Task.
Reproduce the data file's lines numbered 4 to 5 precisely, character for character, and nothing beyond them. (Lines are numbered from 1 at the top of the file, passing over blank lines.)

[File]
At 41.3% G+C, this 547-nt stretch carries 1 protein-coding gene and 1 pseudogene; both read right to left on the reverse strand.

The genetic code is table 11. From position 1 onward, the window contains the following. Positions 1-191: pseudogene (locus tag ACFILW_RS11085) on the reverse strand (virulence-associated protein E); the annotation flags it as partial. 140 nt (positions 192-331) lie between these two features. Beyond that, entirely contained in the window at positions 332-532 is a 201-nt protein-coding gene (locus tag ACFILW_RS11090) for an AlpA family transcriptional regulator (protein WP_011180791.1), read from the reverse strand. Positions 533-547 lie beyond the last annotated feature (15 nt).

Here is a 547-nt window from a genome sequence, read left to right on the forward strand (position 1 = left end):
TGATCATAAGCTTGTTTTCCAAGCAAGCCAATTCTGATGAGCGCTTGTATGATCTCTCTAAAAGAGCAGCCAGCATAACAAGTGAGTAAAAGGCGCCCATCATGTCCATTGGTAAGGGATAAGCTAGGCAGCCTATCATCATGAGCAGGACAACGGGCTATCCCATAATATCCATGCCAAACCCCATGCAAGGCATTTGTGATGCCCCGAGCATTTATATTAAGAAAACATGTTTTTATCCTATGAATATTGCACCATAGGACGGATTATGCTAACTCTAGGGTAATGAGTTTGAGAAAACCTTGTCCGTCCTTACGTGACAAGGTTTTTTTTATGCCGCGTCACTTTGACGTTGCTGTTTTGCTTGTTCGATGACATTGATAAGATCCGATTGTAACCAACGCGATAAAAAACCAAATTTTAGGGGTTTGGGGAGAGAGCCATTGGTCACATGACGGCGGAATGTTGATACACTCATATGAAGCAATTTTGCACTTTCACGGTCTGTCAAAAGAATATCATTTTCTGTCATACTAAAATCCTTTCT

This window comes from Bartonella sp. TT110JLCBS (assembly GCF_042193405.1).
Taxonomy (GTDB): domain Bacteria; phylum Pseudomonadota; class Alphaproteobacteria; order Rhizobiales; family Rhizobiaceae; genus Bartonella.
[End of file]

TGATCATAAGCTTGTTTTCCAAGCAAGCCAATTCTGATGAGCGCTTGTATGATCTCTCTAAAAGAGCAGCCAGCATAACAAGTGAGTAAAAGGCGCCCATCATGTCCATTGGTAAGGGATAAGCTAGGCAGCCTATCATCATGAGCAGGACAACGGGCTATCCCATAATATCCATGCCAAACCCCATGCAAGGCATTTGTGATGCCCCGAGCATTTATATTAAGAAAACATGTTTTTATCCTATGAATATTGCACCATAGGACGGATTATGCTAACTCTAGGGTAATGAGTTTGAGAAAACCTTGTCCGTCCTTACGTGACAAGGTTTTTTTTATGCCGCGTCACTTTGACGTTGCTGTTTTGCTTGTTCGATGACATTGATAAGATCCGATTGTAACCAACGCGATAAAAAACCAAATTTTAGGGGTTTGGGGAGAGAGCCATTGGTCACATGACGGCGGAATGTTGATACACTCATATGAAGCAATTTTGCACTTTCACGGTCTGTCAAAAGAATATCATTTTCTGTCATACTAAAATCCTTTCT

This window comes from Bartonella sp. TT110JLCBS (assembly GCF_042193405.1).